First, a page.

The contribution of the father may also be an important aspect to the support and stress mothers feel. Single motherhood is still all too common, and higher rates of postpartum disorders understandably exist when there is less family or spousal support. When the husband shows his own ambivalence or stress regarding his paternal role, the burden of childcare may fall that much harder on the mother’s shoulders. Also, if there are underlying unresolved marital conflicts, they tend to magnify under the stress of child rearing. Some couples in trouble think that a child will bring them together; if anything, the opposite may hold true.
The family-career balance also remains an important influence on how postpartum disorders affect women. Years of feminist debate still have not wholly resolved the issue of how one balances motherhood with careerhood. The hours conflict, income decreases, intellectual projects and promotions get put on hold. For someone whose self-identity has often rested on both foundations, the need to sacrifice one for the other can disappoint a mother’s expectations and dreams. Also, despite the difficulty of juggling these potentially competing interests, there are still strong stigmas against women who choose not to have children. There is often a quiet hostility towards the idea that not having children is a viable, respectable decision.
All in all, we need to be cautious in the pressures for perfection we place upon ourselves and other women entering motherhood. (And even those who decide not to pursue motherhood.) The range and extent of feminist writings and controversies over these issues point to the need for acceptance. Acceptance of all types of options and individual choices regarding motherhood, jobs, marriages.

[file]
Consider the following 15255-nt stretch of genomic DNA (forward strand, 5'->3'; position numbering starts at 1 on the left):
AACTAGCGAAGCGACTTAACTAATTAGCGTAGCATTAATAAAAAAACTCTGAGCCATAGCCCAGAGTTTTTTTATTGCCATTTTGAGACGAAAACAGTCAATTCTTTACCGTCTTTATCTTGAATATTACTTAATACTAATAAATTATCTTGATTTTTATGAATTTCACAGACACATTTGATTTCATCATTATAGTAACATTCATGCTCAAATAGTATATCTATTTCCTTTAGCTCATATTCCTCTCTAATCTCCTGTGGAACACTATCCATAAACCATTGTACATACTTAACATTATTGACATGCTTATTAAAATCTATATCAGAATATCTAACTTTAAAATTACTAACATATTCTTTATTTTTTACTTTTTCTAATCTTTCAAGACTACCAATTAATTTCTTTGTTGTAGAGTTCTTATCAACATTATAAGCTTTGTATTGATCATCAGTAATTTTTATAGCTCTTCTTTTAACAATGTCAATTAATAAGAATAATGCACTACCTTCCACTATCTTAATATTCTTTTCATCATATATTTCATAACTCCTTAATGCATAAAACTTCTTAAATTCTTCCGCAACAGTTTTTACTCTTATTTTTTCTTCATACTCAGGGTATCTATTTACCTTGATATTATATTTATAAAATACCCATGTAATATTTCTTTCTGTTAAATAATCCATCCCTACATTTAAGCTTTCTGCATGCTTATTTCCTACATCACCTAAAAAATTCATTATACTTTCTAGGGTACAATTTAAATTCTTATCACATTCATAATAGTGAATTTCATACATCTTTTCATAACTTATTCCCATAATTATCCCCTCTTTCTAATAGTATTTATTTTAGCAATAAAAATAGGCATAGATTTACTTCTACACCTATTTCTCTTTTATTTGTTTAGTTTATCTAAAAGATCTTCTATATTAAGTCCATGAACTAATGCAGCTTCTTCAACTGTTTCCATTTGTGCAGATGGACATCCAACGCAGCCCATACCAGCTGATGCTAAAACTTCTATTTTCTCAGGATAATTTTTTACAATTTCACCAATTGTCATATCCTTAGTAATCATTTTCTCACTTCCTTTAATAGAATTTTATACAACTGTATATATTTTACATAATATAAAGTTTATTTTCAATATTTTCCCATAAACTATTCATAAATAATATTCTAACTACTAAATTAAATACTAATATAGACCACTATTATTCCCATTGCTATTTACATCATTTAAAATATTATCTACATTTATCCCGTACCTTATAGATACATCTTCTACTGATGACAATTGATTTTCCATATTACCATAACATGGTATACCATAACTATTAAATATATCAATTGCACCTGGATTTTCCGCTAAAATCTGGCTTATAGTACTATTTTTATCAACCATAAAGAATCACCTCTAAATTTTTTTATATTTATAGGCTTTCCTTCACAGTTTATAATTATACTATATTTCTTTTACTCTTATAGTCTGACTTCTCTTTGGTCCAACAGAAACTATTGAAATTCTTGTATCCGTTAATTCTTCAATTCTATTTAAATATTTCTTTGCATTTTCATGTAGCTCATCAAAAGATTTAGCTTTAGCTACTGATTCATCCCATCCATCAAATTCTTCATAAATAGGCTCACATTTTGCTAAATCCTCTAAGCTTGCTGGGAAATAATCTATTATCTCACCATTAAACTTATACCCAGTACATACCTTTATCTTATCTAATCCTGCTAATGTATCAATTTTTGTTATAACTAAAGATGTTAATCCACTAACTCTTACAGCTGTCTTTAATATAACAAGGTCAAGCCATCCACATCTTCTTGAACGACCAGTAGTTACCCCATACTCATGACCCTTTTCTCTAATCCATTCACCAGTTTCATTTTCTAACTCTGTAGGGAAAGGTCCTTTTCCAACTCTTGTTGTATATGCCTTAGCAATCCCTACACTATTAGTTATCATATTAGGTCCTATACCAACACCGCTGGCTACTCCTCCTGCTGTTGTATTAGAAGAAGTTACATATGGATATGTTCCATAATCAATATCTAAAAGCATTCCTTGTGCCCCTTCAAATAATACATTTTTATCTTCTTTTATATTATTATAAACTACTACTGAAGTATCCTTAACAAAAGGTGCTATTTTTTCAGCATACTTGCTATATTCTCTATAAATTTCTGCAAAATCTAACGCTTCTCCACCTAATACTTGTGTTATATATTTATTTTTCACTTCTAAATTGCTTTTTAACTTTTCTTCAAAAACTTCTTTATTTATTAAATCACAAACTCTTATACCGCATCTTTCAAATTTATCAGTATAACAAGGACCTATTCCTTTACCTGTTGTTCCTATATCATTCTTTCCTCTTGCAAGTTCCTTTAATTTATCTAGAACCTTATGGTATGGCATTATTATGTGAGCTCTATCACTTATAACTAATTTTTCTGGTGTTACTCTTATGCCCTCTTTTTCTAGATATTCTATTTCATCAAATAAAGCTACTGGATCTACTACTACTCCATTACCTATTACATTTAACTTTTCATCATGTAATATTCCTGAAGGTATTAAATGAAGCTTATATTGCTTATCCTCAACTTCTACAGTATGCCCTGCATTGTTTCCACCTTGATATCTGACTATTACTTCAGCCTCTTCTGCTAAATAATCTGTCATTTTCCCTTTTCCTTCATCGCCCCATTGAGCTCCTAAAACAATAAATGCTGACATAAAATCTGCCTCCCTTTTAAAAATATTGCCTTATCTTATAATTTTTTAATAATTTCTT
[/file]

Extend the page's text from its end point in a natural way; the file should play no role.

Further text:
To do so is not to ignore the significance of making sure children are well cared for and loved. If anything, this acceptance helps promote a healthier, more realistic view of motherhood, and more open discussion of these mothers’ particular needs. Accordingly, when these women feel heard, they can become better, happier mothers.
Postpartum disorders, thankfully, remain fairly rare. They do remain serious medical conditions that require immediate psychiatric intervention. But these types of depression and psychosis do not exist in a vacuum. We should continue to examine the wide array of sociocultural forces we face as modern mothers. We should broaden our tolerance for acknowledging the difficulties, as well as the joys, of motherhood. Blaming the mother is all too easy.
(*Author's Note: Sadie and Janet are fictionalized composite vignettes of women with postpartum mental illnesses.)